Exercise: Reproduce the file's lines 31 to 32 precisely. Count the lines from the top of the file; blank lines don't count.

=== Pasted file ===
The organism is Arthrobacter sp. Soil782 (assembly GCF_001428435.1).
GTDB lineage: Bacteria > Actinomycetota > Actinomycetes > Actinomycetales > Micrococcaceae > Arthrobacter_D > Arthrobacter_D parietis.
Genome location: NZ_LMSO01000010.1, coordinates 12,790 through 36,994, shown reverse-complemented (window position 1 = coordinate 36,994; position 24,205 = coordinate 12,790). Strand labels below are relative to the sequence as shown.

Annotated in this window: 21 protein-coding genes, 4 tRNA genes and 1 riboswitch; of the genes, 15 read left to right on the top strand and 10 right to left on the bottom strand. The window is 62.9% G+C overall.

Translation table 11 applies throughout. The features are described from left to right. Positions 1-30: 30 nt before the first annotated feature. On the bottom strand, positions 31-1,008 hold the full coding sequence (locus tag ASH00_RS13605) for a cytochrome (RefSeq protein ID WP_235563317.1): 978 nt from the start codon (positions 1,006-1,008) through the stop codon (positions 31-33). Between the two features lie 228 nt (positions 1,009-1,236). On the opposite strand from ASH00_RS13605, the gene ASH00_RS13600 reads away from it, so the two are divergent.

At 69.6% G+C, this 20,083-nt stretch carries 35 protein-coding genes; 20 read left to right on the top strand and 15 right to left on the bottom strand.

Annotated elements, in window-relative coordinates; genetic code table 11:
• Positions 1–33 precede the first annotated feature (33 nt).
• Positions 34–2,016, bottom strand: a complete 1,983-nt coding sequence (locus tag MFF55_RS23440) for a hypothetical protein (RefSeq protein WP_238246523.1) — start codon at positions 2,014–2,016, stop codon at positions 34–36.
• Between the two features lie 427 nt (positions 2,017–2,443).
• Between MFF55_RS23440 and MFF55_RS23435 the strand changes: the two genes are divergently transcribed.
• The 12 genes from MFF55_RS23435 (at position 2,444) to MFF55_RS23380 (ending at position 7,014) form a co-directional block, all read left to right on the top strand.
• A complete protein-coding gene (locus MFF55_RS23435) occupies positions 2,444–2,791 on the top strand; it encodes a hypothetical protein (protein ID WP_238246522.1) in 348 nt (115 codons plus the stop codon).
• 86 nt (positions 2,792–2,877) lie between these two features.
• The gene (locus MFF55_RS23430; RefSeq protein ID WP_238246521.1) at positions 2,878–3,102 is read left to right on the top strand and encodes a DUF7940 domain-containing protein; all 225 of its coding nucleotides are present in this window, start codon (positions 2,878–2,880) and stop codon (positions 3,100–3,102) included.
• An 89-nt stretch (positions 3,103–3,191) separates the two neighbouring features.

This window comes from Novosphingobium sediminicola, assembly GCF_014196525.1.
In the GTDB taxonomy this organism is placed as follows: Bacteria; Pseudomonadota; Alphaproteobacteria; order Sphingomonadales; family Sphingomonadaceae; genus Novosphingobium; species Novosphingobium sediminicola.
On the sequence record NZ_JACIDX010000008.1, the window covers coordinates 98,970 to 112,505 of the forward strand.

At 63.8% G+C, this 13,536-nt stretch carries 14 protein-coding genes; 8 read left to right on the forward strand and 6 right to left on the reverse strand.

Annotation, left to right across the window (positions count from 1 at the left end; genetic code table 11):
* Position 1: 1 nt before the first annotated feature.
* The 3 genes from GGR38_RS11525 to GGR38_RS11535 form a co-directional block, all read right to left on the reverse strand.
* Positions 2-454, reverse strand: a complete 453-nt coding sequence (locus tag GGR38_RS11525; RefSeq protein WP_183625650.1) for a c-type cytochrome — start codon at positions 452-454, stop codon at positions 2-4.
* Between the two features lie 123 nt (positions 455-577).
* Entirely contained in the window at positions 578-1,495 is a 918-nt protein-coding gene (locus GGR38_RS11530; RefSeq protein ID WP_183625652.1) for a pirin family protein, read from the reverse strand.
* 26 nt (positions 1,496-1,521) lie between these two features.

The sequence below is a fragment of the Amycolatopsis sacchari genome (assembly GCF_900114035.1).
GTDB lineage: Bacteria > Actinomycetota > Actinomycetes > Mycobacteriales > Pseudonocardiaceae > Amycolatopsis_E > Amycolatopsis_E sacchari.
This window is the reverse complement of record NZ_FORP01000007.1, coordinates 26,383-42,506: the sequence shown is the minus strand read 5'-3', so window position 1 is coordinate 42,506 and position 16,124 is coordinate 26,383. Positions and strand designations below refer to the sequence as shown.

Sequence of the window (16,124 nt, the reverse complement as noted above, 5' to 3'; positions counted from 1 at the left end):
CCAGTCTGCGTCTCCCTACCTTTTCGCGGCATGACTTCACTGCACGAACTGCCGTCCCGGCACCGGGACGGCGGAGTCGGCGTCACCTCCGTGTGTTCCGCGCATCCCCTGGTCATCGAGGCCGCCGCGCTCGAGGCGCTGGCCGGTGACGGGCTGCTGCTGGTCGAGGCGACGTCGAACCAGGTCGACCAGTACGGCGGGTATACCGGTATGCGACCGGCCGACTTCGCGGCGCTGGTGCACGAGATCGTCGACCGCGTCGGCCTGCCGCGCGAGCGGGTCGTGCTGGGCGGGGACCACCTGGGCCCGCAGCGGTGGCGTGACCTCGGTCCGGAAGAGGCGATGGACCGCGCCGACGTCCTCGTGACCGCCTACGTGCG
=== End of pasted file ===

Sequence of the window (16,124 nt, the reverse complement as noted above, 5' to 3'; positions counted from 1 at the left end):
CCAGTCTGCGTCTCCCTACCTTTTCGCGGCATGACTTCACTGCACGAACTGCCGTCCCGGCACCGGGACGGCGGAGTCGGCGTCACCTCCGTGTGTTCCGCGCATCCCCTGGTCATCGAGGCCGCCGCGCTCGAGGCGCTGGCCGGTGACGGGCTGCTGCTGGTCGAGGCGACGTCGAACCAGGTCGACCAGTACGGCGGGTATACCGGTATGCGACCGGCCGACTTCGCGGCGCTGGTGCACGAGATCGTCGACCGCGTCGGCCTGCCGCGCGAGCGGGTCGTGCTGGGCGGGGACCACCTGGGCCCGCAGCGGTGGCGTGACCTCGGTCCGGAAGAGGCGATGGACCGCGCCGACGTCCTCGTGACCGCCTACGTGCG